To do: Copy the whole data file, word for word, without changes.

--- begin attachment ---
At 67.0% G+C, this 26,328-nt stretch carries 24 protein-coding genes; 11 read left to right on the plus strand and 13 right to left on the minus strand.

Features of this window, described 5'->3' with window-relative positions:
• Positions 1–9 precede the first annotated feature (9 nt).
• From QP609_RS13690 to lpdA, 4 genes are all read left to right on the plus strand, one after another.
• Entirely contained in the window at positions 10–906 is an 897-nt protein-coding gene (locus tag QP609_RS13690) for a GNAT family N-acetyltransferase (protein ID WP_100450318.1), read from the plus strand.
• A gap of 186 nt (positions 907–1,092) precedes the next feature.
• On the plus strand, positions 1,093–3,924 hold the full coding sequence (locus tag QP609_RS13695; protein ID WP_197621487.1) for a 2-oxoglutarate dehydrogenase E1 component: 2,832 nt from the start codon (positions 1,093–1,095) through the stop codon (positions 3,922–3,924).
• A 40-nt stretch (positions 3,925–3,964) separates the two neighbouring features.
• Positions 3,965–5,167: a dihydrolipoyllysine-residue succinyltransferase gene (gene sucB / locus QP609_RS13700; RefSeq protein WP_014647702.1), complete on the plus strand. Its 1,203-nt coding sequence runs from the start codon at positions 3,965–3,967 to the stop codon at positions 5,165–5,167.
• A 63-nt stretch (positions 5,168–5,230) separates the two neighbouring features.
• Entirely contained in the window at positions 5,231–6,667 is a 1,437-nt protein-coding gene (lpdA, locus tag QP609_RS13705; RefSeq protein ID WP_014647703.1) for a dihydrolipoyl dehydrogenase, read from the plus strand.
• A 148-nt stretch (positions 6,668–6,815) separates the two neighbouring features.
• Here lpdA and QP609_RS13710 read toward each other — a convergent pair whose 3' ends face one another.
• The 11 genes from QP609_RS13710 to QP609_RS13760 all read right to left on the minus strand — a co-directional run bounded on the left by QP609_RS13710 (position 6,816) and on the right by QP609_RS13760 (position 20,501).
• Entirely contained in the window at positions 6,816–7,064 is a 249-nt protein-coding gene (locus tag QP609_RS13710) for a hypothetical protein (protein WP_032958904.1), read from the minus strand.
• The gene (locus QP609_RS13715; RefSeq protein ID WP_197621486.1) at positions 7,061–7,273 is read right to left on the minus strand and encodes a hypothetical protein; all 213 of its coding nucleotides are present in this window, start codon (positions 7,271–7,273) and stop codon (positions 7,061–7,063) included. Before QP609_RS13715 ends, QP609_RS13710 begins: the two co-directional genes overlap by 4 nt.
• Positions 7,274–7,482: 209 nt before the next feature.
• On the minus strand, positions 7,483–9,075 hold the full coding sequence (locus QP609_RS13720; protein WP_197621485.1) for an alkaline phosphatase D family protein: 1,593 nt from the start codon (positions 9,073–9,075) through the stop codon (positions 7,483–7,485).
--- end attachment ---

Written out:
At 67.0% G+C, this 26,328-nt stretch carries 24 protein-coding genes; 11 read left to right on the plus strand and 13 right to left on the minus strand.

Features of this window, described 5'->3' with window-relative positions:
• Positions 1–9 precede the first annotated feature (9 nt).
• From QP609_RS13690 to lpdA, 4 genes are all read left to right on the plus strand, one after another.
• Entirely contained in the window at positions 10–906 is an 897-nt protein-coding gene (locus tag QP609_RS13690) for a GNAT family N-acetyltransferase (protein ID WP_100450318.1), read from the plus strand.
• A gap of 186 nt (positions 907–1,092) precedes the next feature.
• On the plus strand, positions 1,093–3,924 hold the full coding sequence (locus tag QP609_RS13695; protein ID WP_197621487.1) for a 2-oxoglutarate dehydrogenase E1 component: 2,832 nt from the start codon (positions 1,093–1,095) through the stop codon (positions 3,922–3,924).
• A 40-nt stretch (positions 3,925–3,964) separates the two neighbouring features.
• Positions 3,965–5,167: a dihydrolipoyllysine-residue succinyltransferase gene (gene sucB / locus QP609_RS13700; RefSeq protein WP_014647702.1), complete on the plus strand. Its 1,203-nt coding sequence runs from the start codon at positions 3,965–3,967 to the stop codon at positions 5,165–5,167.
• A 63-nt stretch (positions 5,168–5,230) separates the two neighbouring features.
• Entirely contained in the window at positions 5,231–6,667 is a 1,437-nt protein-coding gene (lpdA, locus tag QP609_RS13705; RefSeq protein ID WP_014647703.1) for a dihydrolipoyl dehydrogenase, read from the plus strand.
• A 148-nt stretch (positions 6,668–6,815) separates the two neighbouring features.
• Here lpdA and QP609_RS13710 read toward each other — a convergent pair whose 3' ends face one another.
• The 11 genes from QP609_RS13710 to QP609_RS13760 all read right to left on the minus strand — a co-directional run bounded on the left by QP609_RS13710 (position 6,816) and on the right by QP609_RS13760 (position 20,501).
• Entirely contained in the window at positions 6,816–7,064 is a 249-nt protein-coding gene (locus tag QP609_RS13710) for a hypothetical protein (protein WP_032958904.1), read from the minus strand.
• The gene (locus QP609_RS13715; RefSeq protein ID WP_197621486.1) at positions 7,061–7,273 is read right to left on the minus strand and encodes a hypothetical protein; all 213 of its coding nucleotides are present in this window, start codon (positions 7,271–7,273) and stop codon (positions 7,061–7,063) included. Before QP609_RS13715 ends, QP609_RS13710 begins: the two co-directional genes overlap by 4 nt.
• Positions 7,274–7,482: 209 nt before the next feature.
• On the minus strand, positions 7,483–9,075 hold the full coding sequence (locus QP609_RS13720; protein WP_197621485.1) for an alkaline phosphatase D family protein: 1,593 nt from the start codon (positions 9,073–9,075) through the stop codon (positions 7,483–7,485).